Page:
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Home Health Care Workers

Despite its high demand, developing a quality home health care workforce has been difficult due to the lack of industry investment in home care workers

Despite its high demand, developing a quality home health care workforce has been difficult due to the lack of industry investment in home care workers.
One organization's solution to improving the lives of health care workers

Through 2028, five of the 10 fastest-growing occupations in the U.S. will be in the health care field. Of those fields, the Department of Labor projects that Home Health Care and Personal Care Aides will be most in-demand, rising more than 36 percent, which translates to adding nearly 1.2 million additional positions. But developing a quality home health care workforce has been difficult due to the lack of industry investment in home care workers.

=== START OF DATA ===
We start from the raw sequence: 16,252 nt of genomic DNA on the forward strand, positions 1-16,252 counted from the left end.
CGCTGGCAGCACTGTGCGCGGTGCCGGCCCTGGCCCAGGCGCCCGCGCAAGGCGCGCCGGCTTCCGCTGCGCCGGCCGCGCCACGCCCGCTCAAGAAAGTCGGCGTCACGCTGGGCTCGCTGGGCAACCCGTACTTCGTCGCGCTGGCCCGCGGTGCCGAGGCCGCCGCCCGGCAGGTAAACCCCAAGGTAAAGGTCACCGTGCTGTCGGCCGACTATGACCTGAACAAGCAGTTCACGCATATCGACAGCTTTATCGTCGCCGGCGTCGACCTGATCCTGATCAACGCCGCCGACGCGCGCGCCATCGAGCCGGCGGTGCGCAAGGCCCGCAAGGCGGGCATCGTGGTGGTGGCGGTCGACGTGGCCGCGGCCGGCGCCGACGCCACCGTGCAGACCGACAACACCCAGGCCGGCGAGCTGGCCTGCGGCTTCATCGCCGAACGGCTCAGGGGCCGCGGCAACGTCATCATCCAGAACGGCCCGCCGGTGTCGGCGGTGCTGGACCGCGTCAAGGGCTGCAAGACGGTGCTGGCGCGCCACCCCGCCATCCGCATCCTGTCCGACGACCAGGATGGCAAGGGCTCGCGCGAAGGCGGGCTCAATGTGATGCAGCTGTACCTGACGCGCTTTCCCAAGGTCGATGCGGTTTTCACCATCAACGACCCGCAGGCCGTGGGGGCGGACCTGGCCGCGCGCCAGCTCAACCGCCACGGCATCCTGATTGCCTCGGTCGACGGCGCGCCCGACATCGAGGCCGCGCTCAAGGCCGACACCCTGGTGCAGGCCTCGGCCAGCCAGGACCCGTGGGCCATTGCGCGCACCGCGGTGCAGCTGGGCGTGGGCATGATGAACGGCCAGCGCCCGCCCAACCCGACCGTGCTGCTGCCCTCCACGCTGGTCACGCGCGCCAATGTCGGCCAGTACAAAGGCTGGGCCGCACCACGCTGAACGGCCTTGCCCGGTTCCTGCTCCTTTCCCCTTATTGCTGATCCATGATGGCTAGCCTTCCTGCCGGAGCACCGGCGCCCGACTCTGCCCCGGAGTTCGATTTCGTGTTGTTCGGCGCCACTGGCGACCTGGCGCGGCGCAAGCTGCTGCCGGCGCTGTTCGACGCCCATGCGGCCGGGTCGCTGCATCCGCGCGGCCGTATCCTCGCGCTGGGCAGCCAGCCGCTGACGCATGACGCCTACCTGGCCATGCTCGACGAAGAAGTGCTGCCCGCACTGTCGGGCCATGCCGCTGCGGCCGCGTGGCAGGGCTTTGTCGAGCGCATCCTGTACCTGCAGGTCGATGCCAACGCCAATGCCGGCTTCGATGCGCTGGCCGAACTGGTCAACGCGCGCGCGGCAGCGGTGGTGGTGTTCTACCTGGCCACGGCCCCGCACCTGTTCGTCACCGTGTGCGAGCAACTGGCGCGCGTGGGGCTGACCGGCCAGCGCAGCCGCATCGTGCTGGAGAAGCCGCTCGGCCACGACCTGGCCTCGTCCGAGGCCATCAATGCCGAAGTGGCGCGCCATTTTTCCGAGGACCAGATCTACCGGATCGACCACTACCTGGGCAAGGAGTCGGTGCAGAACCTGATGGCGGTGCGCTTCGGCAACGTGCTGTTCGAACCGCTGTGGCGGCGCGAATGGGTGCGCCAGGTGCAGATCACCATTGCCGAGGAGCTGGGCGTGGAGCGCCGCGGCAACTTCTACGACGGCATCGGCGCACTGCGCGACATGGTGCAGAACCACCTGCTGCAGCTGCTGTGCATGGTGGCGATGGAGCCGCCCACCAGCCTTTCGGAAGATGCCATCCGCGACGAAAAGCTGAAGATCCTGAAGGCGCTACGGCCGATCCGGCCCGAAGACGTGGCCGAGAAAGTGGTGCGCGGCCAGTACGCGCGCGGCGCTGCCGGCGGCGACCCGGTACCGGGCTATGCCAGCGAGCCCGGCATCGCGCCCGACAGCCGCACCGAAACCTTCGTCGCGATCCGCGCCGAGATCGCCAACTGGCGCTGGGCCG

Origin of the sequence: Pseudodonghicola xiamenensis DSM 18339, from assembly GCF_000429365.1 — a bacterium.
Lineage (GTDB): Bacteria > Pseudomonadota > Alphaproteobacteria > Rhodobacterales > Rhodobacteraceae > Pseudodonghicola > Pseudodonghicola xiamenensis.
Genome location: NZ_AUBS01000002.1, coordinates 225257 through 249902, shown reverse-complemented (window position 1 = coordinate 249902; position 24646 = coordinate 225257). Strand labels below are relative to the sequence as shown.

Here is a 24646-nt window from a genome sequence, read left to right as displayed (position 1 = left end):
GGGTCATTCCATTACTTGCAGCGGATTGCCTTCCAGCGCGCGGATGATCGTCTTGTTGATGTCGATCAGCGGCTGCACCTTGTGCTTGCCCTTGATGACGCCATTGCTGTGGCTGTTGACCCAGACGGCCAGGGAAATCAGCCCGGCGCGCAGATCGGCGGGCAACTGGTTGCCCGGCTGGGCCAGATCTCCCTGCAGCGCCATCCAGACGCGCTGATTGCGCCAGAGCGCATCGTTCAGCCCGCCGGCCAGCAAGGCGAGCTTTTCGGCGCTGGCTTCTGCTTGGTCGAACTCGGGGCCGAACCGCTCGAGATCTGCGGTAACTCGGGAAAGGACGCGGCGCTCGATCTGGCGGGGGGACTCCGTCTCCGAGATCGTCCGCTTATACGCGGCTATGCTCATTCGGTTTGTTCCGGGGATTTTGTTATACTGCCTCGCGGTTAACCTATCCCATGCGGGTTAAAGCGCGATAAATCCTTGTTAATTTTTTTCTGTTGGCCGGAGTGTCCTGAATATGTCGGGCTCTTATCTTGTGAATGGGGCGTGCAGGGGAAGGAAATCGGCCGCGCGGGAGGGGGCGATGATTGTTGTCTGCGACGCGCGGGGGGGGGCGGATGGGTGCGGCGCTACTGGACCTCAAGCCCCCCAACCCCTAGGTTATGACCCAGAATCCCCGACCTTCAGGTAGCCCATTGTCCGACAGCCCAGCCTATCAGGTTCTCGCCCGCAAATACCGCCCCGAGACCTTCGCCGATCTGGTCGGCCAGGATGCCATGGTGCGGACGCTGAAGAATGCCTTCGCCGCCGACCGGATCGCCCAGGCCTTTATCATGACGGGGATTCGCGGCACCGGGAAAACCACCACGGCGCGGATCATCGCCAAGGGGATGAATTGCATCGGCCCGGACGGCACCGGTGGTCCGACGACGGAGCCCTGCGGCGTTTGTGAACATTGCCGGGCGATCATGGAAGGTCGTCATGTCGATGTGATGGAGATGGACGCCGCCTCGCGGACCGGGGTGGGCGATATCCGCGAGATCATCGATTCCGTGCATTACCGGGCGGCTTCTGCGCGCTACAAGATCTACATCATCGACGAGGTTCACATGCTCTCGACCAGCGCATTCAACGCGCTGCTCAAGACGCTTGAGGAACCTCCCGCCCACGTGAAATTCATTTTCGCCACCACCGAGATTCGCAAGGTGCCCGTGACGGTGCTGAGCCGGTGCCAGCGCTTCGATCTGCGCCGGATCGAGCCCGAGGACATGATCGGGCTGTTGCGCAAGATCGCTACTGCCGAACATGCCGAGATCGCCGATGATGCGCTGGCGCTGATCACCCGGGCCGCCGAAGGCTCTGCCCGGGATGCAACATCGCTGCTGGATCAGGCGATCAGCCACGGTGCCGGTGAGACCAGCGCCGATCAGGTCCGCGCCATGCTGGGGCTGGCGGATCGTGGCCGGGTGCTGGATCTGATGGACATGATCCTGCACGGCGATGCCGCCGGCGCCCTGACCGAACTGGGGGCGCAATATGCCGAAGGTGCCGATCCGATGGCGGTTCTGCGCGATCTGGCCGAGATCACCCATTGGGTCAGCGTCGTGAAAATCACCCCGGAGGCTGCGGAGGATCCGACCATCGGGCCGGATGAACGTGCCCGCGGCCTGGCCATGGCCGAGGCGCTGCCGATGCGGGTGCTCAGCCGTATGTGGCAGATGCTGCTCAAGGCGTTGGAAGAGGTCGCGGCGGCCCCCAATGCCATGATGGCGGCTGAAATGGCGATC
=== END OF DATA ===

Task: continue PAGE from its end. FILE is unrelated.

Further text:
One factor causing the gap, the relatively low median salary of $24,000 which explains why a picture of an overworked and underpaid workforce comes into focus.

Marisol Rivera wanted to be a health care provider because she enjoys assisting people who need help. She was connected with the New York-based non-profit Paraprofessional Healthcare Institute (PHI). As part of our Do Something Awesome series, WorkingNation featured PHI and the company’s quest to improve the lives of people who need in-home or residential care by improving the lives of the workers who provide it.

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